Yesterday, in a NY Times front page story, the reporter Nellie Bowles explored the many problems experienced by Kansas students and parents when the online Summit Learning program was imposed on their schools, including health problems, poor curriculum and lax privacy. “It sounded great, what they sold us,” said one parent. “It was the worst lemon car that we’ve ever bought.” Please read the article and if you’re a Summit parent anywhere in the country, share your experiences in the online portal at the end of the article.
I’ve written about the resistance to the Summit platform since 2016, here, here, here and here, including my visit to a Summit charter school here. Though the NY Times article gives short shrift to the issue of privacy it does contain a quote from me about the tremendously intrusive wealth of personal data that Summit and the Chan Zuckerberg Initiative are collecting. Mark Zuckerberg has repeatedly broken every promise he’s made about keeping personal data private and neither CZI nor the new nonprofit that will take over Summit headed by Zuckerberg’s wife have provided any reason that parents should trust them any more.
What’s particularly moving about the article is that while Summit and its funders, including Bill Gates, Mark Zuckerberg, and the Chan Zuckerberg Initiative all claim Summit students are able to demonstrate ” “greater ownership of their learning activities,” the McPherson Kansas students are actually taking ownership of their education by walking out of school and engaging in sit-ins. Though of a very different demographic, they resemble the remarkable Brooklyn students who earlier this year walked out of the Secondary School of Journalism in protest against Summit, and who followed up by writing an open letter to Mark Zuckerberg, saying “We refuse to allow ourselves to be experimented on in this way.“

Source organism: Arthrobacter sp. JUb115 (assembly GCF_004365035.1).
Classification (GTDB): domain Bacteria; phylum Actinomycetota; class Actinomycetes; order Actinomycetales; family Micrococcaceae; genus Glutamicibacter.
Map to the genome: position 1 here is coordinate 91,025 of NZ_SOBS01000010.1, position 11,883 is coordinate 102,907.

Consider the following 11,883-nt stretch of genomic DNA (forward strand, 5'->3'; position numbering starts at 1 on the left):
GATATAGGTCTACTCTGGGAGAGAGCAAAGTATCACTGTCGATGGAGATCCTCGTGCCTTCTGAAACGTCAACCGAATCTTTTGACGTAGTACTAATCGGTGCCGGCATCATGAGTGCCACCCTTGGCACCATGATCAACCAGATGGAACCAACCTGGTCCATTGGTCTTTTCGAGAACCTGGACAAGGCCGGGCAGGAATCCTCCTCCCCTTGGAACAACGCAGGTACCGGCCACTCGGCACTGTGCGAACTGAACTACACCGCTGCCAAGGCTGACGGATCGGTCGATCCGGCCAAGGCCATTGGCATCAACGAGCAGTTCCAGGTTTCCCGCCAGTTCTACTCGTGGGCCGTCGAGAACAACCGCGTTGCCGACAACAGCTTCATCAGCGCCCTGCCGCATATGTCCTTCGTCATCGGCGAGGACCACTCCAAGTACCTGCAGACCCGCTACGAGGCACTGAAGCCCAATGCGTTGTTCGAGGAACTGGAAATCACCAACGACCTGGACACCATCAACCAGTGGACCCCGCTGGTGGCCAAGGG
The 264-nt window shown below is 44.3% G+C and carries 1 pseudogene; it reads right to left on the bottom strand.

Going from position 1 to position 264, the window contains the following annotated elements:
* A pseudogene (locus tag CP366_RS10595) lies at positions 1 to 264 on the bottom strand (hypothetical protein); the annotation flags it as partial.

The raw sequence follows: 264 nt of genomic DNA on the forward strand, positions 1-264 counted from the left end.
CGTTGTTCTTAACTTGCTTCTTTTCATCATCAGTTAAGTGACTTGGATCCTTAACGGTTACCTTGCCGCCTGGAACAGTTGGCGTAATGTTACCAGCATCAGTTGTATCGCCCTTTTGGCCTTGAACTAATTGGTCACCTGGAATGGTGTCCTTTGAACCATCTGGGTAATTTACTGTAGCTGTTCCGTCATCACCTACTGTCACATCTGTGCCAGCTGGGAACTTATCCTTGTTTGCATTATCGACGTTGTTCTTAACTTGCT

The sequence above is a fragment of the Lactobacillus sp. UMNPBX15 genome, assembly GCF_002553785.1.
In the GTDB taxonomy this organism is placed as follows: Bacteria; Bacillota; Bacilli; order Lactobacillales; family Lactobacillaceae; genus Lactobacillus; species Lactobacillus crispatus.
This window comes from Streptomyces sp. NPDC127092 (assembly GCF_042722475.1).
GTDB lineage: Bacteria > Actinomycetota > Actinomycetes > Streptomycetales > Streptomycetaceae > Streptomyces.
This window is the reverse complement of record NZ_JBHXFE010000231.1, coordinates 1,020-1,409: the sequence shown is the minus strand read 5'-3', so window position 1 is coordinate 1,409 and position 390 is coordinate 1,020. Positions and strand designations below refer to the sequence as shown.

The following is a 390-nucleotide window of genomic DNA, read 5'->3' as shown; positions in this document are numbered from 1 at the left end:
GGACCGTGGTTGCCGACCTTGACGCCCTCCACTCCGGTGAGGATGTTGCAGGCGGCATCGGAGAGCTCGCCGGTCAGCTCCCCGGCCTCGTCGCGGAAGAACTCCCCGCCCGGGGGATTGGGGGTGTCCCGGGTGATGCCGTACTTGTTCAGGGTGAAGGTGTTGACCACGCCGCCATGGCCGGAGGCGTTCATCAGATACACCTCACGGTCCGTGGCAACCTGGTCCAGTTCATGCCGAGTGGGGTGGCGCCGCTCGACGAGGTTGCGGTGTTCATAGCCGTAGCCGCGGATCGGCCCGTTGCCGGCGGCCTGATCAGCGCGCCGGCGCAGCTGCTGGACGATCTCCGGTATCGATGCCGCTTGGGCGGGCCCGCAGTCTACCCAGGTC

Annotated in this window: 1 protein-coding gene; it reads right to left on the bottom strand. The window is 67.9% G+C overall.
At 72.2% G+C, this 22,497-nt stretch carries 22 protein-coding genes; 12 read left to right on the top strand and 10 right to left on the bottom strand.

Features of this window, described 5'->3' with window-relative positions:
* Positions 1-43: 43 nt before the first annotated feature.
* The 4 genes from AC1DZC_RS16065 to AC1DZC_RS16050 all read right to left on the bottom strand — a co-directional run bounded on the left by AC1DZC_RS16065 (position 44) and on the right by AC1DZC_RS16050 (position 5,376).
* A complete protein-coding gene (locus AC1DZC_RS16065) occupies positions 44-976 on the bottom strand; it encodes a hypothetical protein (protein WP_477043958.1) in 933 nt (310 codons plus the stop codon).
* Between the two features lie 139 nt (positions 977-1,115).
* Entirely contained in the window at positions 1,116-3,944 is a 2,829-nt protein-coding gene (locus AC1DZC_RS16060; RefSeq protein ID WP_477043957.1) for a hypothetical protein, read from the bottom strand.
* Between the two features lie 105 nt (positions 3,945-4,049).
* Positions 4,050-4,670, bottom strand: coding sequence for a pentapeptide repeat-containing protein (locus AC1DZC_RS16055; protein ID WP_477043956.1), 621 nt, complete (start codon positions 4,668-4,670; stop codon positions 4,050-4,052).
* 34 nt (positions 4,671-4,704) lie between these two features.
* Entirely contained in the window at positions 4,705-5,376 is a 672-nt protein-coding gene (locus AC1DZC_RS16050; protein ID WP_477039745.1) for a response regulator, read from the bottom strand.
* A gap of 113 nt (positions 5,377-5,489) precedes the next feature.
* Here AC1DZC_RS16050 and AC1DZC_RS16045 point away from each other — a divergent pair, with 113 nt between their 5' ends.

This is a growing phenomenon. Note the thousands of Ontario students who organized a mass walk-out earlier this month of schools throughout the province, against rising class sizes and the requirement that all high school students take online courses. All of these students are showing courage and agency by resisting the narrow technocratic and ultimately dehumanizing policies that threaten to fatally damage their education.
It was just announced that at as a “compromise” at the McPherson middle school that the NY Times reported on, up to 225 students will be allowed to opt out of Summit next year.
Five years ago yesterday, inBloom closed its doors after parents rebelled against this Gates Foundation $100 project, designed to collect and share the personal student information of nine states and districts with for-profit ed tech companies. At that time I asked, does that mean government officials, corporations and foundations have learned their lesson? The continued invasion of ed tech into our classrooms, including the expansion of Summit, sadly shows not. But as parents are increasingly joined with students in rebellion against depersonalized learning, perhaps we have a chance to beat it, once and for all.
Our updated fact sheet on Summit, including questions that parents and students should ask before the program is implemented in their schools is here: Summit fact sheet 4.22.19 and below.